A new study suggests the "global warming hiatus" may be a myth, and the rate of warming over the past 15 years has actually been accelerating.
A team of researchers the latest global surface temperature data, and found warming has been taking place at the same rate or faster than it did in the latter half of the 20th century, the National Oceanic and Atmospheric Administration reported.
"Adding in the last two years of global surface temperature data and other improvements in the quality of the observed record provide evidence that contradict the notion of a hiatus in recent global warming trends," said Thomas R. Karl, Director, NOAA's National Centers for Environmental Information. "Our new analysis suggests that the apparent hiatus may have been largely the result of limitations in past datasets, and that the rate of warming over the first 15 years of this century has, in fact, been as fast or faster than that seen over the last half of the 20th century."
The apparent slowdown in the rise in global surface temperatures was addressed in the Intergovernmental Panel on Climate Change's (IPCC) Fifth Assessment Report, which showed the upward global surface trend from 1998 to 2012 was lower than what was seen between 1951 and 2012. Since the report was released, NOAA scientists have made improvements in trend calculations, and the world also saw the hottest year on record in 2014. The new calculations also incorporated sea surface temperature and land surface air temperature datasets and corrected the difference between data collected from buoys and ship-based data.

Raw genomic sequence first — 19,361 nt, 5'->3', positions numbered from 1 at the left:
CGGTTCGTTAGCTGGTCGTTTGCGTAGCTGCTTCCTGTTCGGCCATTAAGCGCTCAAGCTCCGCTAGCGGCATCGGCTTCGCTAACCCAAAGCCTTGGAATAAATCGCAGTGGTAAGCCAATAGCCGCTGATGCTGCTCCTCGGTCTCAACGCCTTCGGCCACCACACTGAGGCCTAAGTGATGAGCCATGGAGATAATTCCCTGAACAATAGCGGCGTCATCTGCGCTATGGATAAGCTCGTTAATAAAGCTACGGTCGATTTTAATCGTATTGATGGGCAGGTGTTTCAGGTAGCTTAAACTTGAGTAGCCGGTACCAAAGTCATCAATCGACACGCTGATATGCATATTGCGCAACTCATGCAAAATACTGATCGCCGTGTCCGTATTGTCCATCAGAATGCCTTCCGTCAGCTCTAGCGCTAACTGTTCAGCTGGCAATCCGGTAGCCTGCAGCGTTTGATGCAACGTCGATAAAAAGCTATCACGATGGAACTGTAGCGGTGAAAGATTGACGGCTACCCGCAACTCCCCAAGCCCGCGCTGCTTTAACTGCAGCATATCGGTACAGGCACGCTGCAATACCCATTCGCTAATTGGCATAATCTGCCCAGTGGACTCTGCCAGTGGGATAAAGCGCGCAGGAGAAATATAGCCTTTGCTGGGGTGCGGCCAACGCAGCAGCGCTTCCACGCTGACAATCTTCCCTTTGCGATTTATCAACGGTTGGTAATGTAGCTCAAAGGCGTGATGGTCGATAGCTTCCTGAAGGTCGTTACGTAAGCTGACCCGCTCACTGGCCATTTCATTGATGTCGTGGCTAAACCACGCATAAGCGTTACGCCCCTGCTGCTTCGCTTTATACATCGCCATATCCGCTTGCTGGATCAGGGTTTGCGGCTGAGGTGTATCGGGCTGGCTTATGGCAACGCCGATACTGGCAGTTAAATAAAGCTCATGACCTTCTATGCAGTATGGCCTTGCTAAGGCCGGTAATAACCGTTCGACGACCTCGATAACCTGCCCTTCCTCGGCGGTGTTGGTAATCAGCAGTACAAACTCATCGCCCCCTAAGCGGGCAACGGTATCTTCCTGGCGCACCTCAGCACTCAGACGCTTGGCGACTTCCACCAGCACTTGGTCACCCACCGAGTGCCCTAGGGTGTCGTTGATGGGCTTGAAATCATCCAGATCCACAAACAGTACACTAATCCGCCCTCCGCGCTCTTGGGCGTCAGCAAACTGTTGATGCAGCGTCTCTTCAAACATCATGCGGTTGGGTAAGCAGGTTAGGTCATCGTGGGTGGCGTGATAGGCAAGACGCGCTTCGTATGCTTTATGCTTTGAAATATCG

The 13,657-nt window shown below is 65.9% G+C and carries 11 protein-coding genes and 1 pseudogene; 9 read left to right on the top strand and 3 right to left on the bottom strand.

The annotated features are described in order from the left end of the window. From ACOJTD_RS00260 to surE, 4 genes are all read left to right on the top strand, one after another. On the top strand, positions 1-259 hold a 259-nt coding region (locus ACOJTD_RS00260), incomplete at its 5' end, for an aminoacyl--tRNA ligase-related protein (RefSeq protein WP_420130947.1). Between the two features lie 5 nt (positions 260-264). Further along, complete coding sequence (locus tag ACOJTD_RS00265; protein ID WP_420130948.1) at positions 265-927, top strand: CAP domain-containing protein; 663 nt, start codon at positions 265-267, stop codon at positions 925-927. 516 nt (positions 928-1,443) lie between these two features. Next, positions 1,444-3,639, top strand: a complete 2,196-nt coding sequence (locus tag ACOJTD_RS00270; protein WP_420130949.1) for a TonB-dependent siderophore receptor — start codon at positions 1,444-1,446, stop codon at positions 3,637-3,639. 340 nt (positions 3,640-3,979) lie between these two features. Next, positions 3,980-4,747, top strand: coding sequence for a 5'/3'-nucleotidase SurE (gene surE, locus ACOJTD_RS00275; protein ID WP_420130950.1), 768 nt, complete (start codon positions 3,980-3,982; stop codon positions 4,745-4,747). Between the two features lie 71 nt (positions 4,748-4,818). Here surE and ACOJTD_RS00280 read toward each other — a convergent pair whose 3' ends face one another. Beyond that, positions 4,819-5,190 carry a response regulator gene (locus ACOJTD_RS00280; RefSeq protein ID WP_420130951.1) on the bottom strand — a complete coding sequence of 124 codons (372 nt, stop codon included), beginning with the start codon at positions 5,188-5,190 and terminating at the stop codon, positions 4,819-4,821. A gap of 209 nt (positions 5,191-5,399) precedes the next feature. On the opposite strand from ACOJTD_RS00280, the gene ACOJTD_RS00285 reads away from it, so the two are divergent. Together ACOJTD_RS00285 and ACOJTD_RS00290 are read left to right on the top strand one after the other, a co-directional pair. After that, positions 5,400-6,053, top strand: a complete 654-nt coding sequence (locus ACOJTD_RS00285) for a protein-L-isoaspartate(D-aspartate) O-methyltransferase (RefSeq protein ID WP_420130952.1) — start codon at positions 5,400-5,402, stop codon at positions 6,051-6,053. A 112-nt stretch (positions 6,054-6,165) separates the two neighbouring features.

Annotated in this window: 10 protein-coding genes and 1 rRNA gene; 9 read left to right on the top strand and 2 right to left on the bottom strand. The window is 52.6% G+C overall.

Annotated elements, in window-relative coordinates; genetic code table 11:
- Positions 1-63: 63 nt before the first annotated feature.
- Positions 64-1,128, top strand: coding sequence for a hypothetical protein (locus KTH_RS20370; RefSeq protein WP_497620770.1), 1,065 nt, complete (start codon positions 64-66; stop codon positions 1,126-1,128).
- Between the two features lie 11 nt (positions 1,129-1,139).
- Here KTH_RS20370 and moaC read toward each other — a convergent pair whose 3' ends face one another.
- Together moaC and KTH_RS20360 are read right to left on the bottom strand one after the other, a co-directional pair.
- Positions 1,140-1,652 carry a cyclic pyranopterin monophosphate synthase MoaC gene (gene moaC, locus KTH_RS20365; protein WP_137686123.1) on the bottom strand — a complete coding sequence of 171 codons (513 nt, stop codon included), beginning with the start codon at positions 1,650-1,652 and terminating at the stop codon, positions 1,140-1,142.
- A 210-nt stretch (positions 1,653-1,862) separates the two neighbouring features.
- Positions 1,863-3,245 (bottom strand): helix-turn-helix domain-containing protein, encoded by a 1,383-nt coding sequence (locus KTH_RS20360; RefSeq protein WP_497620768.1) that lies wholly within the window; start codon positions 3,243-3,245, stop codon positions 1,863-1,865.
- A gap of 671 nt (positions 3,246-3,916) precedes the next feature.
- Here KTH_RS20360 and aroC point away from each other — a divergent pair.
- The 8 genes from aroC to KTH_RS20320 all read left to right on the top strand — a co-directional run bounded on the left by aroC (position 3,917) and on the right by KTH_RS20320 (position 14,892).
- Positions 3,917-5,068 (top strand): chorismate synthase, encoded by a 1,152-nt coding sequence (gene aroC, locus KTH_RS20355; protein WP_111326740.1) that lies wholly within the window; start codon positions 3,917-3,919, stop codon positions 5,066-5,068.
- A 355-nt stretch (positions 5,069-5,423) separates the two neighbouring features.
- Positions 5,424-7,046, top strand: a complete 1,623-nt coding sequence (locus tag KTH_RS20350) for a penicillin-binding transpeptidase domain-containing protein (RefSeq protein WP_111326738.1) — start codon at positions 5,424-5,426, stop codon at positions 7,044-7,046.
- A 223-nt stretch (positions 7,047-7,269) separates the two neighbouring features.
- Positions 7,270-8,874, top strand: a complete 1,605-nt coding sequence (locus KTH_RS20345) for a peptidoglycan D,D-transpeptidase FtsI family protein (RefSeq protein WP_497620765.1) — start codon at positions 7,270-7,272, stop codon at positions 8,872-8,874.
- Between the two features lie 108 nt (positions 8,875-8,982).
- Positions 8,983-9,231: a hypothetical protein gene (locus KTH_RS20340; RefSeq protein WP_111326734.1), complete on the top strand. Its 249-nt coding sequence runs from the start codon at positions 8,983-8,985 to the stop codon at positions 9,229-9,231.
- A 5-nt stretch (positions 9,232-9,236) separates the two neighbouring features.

"In regards to sea surface temperature, scientists have shown that across the board, data collected from buoys are cooler than ship-based data," said Dr. Thomas C. Peterson, principal scientist at NOAA's National Centers for Environmental Information and one of the study's authors. "In order to accurately compare ship measurements and buoy measurements over the long-term, they need to be compatible. Scientists have developed a method to correct the difference between ship and buoy measurements, and we are using this in our trend analysis."
The analysis revealed incomplete spatial coverage among ship measurements led to underestimates of the true global temperature change outlined in the 2013 IPCC report. These new data sets could help fill in these gaps. These findings in combination with the high temperature of 2013 and 214 suggest the warming trend is not substantially lower than what has been reported in the past.
The findings were published in a recent edition of the journal Science.